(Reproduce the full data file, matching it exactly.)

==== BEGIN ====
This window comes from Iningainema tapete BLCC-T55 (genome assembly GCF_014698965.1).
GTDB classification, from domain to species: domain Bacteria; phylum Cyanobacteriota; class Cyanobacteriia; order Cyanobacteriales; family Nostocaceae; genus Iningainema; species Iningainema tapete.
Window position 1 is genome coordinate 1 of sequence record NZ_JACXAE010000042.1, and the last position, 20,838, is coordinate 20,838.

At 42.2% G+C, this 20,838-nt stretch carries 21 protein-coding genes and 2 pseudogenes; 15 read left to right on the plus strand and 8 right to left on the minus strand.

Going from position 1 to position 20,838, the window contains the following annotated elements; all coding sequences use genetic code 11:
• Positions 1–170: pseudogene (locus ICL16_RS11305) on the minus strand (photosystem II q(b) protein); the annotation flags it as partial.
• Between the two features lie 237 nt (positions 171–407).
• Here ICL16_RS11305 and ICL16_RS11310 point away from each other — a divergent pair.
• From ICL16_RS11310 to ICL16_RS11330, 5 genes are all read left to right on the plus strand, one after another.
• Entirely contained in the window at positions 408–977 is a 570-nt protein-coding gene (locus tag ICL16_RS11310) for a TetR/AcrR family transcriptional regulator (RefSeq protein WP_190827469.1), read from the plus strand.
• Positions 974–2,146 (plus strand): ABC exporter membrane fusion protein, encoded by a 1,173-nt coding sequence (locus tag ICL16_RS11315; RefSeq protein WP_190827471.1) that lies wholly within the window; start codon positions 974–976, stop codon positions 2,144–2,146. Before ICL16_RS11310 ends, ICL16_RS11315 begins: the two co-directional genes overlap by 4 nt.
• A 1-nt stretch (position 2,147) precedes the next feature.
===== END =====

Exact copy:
This window comes from Iningainema tapete BLCC-T55 (genome assembly GCF_014698965.1).
GTDB classification, from domain to species: domain Bacteria; phylum Cyanobacteriota; class Cyanobacteriia; order Cyanobacteriales; family Nostocaceae; genus Iningainema; species Iningainema tapete.
Window position 1 is genome coordinate 1 of sequence record NZ_JACXAE010000042.1, and the last position, 20,838, is coordinate 20,838.

At 42.2% G+C, this 20,838-nt stretch carries 21 protein-coding genes and 2 pseudogenes; 15 read left to right on the plus strand and 8 right to left on the minus strand.

Going from position 1 to position 20,838, the window contains the following annotated elements; all coding sequences use genetic code 11:
• Positions 1–170: pseudogene (locus ICL16_RS11305) on the minus strand (photosystem II q(b) protein); the annotation flags it as partial.
• Between the two features lie 237 nt (positions 171–407).
• Here ICL16_RS11305 and ICL16_RS11310 point away from each other — a divergent pair.
• From ICL16_RS11310 to ICL16_RS11330, 5 genes are all read left to right on the plus strand, one after another.
• Entirely contained in the window at positions 408–977 is a 570-nt protein-coding gene (locus tag ICL16_RS11310) for a TetR/AcrR family transcriptional regulator (RefSeq protein WP_190827469.1), read from the plus strand.
• Positions 974–2,146 (plus strand): ABC exporter membrane fusion protein, encoded by a 1,173-nt coding sequence (locus tag ICL16_RS11315; RefSeq protein WP_190827471.1) that lies wholly within the window; start codon positions 974–976, stop codon positions 2,144–2,146. Before ICL16_RS11310 ends, ICL16_RS11315 begins: the two co-directional genes overlap by 4 nt.
• A 1-nt stretch (position 2,147) precedes the next feature.